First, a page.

Via the Daily Beast, it’s very “America 2019” that we’re gaming out presidential prospects for someone who’s worked in government for eight days.
Yes, yes, Harris Faulkner’s guilty of an innocent goof here, forgetting that AOC is still years away from the constitutional age of eligibility. Even so, I’d be keen to see some polling on how she stacks up against the rest of the Dems’ 2020 primary field. She’s often compared to Trump and Palin (including by me) in terms of her overnight political superstardom but both of those comparisons are unfair to her. Trump was a household name for decades before he ran for president. Palin is a better analogue, but she was a mayor and then governor of Alaska for two years before landing on the national ticket. Ocasio-Cortez was a total nobody until June 26th of last year, when she stunned Joe Crowley in the Democratic primary in NY-14. We’re not seven months removed from that and she’s already probably the most well-known figure in the House apart from Nancy Pelosi, with Twitter followers in excess of two million. Presidential candidates emulate her social-media gimmicks. I don’t think I’ve seen anything like this rocket launch since I started following politics after 9/11.
Her fans chatter about her running for president eventually, because that’s where all political ambitions lie nowadays. It makes a certain sense: After Obama and Trump, I’m convinced that we’ll never again elect a president in my lifetime who doesn’t enjoy a weirdly intense personality cult. It would take a better student of history than me to explain why political and cultural trends have drifted that way, where a likable but not messianic figure like George W. Bush just wouldn’t hack it as a would-be presidential nominee anymore. Maybe I’m wrong and he would; Hillary Clinton, a charisma black hole, won the popular vote in 2016, after all. Maybe the AOC fanatics, of which there are many on Twitter, will lose interest over time. I think there’s a strong sense within both parties, though, that the country is in decline, that it’s been in decline for a long time, and that the decline is probably irreversible — but that *if* there’s any chance of reversing it then it’ll take a superhuman heaven-sent figure delivered unto the people to do it. The lord hath delivered AOC unto progressives in their hour of need, after delivering … Trump to the right a few years ago.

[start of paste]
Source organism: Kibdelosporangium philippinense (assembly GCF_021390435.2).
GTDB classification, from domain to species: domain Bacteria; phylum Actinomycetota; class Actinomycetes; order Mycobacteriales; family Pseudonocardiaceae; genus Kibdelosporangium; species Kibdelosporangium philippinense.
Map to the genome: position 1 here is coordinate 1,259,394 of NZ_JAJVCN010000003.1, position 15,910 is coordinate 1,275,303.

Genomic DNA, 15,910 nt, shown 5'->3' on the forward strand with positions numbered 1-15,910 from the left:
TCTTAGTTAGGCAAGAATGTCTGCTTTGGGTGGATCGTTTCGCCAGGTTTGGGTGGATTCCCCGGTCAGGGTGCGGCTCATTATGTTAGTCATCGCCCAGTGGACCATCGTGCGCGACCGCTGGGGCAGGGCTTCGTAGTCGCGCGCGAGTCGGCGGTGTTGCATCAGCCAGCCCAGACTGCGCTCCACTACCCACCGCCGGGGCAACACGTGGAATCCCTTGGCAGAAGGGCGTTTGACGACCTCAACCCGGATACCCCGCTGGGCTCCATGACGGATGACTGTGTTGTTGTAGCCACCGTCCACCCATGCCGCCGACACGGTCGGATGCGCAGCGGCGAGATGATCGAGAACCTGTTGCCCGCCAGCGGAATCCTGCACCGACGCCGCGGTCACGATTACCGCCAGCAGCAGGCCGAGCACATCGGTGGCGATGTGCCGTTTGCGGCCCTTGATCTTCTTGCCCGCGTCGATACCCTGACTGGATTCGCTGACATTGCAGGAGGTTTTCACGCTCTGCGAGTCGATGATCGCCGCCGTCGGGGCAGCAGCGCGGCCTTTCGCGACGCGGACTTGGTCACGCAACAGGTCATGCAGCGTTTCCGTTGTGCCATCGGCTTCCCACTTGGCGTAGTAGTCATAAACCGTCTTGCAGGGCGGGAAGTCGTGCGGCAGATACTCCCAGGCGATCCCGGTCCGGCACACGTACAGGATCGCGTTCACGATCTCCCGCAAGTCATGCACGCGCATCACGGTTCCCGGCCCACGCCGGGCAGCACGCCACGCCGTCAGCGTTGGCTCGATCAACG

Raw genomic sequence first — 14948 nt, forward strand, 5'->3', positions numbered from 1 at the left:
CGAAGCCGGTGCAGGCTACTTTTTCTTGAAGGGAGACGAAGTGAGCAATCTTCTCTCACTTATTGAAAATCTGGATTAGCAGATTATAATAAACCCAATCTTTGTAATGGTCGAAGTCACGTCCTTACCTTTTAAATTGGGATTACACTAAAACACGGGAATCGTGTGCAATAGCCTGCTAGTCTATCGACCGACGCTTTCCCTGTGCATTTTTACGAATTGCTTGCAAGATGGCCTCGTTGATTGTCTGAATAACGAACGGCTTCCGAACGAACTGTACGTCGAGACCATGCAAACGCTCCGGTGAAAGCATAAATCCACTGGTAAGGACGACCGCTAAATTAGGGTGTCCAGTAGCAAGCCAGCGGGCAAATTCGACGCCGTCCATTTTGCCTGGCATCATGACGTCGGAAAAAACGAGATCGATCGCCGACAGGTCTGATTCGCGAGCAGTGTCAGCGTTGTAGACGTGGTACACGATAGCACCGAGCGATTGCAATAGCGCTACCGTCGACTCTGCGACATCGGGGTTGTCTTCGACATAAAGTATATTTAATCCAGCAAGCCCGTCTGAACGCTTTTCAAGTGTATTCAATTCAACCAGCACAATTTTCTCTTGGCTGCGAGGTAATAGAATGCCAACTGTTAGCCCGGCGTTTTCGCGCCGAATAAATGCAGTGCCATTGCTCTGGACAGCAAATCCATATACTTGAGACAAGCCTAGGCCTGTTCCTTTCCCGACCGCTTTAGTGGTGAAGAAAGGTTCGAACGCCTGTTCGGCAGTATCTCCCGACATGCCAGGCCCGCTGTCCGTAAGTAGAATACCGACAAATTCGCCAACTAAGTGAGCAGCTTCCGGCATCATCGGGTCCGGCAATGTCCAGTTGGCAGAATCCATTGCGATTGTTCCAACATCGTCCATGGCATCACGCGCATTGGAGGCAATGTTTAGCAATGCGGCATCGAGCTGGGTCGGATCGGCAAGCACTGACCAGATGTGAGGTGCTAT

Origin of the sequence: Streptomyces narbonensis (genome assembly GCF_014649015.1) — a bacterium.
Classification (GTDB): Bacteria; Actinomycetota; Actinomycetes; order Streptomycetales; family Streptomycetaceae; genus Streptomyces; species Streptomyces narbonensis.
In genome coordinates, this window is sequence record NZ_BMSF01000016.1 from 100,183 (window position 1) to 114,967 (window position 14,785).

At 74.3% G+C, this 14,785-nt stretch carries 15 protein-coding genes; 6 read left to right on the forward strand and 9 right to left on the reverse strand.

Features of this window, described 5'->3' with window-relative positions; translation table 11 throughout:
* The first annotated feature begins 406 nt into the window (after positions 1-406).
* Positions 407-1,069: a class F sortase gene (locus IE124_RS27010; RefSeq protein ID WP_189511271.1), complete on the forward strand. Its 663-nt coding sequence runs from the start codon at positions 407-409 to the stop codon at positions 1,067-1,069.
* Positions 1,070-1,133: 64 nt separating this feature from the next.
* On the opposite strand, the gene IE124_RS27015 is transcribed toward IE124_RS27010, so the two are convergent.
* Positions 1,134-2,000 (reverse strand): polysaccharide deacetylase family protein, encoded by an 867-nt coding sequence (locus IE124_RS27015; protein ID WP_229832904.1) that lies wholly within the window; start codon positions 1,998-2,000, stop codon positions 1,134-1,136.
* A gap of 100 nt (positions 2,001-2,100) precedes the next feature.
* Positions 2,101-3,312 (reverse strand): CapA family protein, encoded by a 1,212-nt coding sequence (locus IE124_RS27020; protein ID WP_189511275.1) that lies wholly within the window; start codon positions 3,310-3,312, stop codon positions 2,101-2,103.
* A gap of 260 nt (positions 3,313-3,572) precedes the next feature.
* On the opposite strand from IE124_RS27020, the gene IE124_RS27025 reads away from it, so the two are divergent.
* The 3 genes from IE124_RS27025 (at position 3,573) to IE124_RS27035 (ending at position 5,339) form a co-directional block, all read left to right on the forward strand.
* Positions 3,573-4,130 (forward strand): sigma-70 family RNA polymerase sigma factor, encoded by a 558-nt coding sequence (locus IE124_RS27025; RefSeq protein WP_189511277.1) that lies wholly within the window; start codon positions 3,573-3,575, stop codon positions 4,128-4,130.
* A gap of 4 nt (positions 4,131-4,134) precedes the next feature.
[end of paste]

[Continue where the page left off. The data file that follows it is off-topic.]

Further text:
If I’m correct then congratulations to President Beto O’Rourke!
But I’m probably overstating it. Maybe the drift towards personality cults isn’t due to anxiety about decline. Maybe it’s due to something simpler, the cultural divergence of the two parties. The more each election becomes a holy war of clashing values, the more you’d logically want some sort of hyper-charismatic figure who embodies those values leading the army into battle. We’re way beyond policy disputes. National elections are now a battle of avatars. If your party didn’t nominate an avatar then don’t expect to win.
I don’t know if AOC will bother running for the big office in 2024, as some expect. Her age would be a major, major liability; she’d be 34 for most of the campaign, far and away the youngest would-be president in U.S. history. And no one with a congressional pedigree has won the presidency in many years having attained no higher office than a seat in the House. (Cancel those congratulations for Beto O’Rourke.) If I were Kirsten Gillibrand — or Chuck Schumer? — I’d be worried about an Ocasio-Cortez Senate primary at some point. That’d be risky for AOC, as New Yorkers proved last year with Andrew Cuomo that they’ll reflexively support even the most garbage incumbents against a stalwart progressive with some media buzz. But Ocasio-Cortez isn’t any ol’ progressive. And Gillibrand and Schumer are both highly underwhelming politicians. It’ll be fun.